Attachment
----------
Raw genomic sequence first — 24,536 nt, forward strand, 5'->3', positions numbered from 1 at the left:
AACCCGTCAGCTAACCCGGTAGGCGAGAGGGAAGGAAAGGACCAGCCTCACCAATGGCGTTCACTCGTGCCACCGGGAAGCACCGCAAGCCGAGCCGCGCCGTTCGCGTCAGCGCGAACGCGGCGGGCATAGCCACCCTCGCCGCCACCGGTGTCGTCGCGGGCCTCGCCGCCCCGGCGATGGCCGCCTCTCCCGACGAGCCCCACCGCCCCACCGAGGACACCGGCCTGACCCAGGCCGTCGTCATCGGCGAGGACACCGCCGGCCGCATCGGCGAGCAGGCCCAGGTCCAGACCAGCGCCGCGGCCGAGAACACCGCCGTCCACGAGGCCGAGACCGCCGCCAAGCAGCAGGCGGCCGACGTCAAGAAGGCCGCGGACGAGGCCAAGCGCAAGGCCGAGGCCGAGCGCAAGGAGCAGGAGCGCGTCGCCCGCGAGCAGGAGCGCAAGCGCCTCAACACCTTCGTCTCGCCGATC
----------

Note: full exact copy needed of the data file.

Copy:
Raw genomic sequence first — 24,536 nt, forward strand, 5'->3', positions numbered from 1 at the left:
AACCCGTCAGCTAACCCGGTAGGCGAGAGGGAAGGAAAGGACCAGCCTCACCAATGGCGTTCACTCGTGCCACCGGGAAGCACCGCAAGCCGAGCCGCGCCGTTCGCGTCAGCGCGAACGCGGCGGGCATAGCCACCCTCGCCGCCACCGGTGTCGTCGCGGGCCTCGCCGCCCCGGCGATGGCCGCCTCTCCCGACGAGCCCCACCGCCCCACCGAGGACACCGGCCTGACCCAGGCCGTCGTCATCGGCGAGGACACCGCCGGCCGCATCGGCGAGCAGGCCCAGGTCCAGACCAGCGCCGCGGCCGAGAACACCGCCGTCCACGAGGCCGAGACCGCCGCCAAGCAGCAGGCGGCCGACGTCAAGAAGGCCGCGGACGAGGCCAAGCGCAAGGCCGAGGCCGAGCGCAAGGAGCAGGAGCGCGTCGCCCGCGAGCAGGAGCGCAAGCGCCTCAACACCTTCGTCTCGCCGATC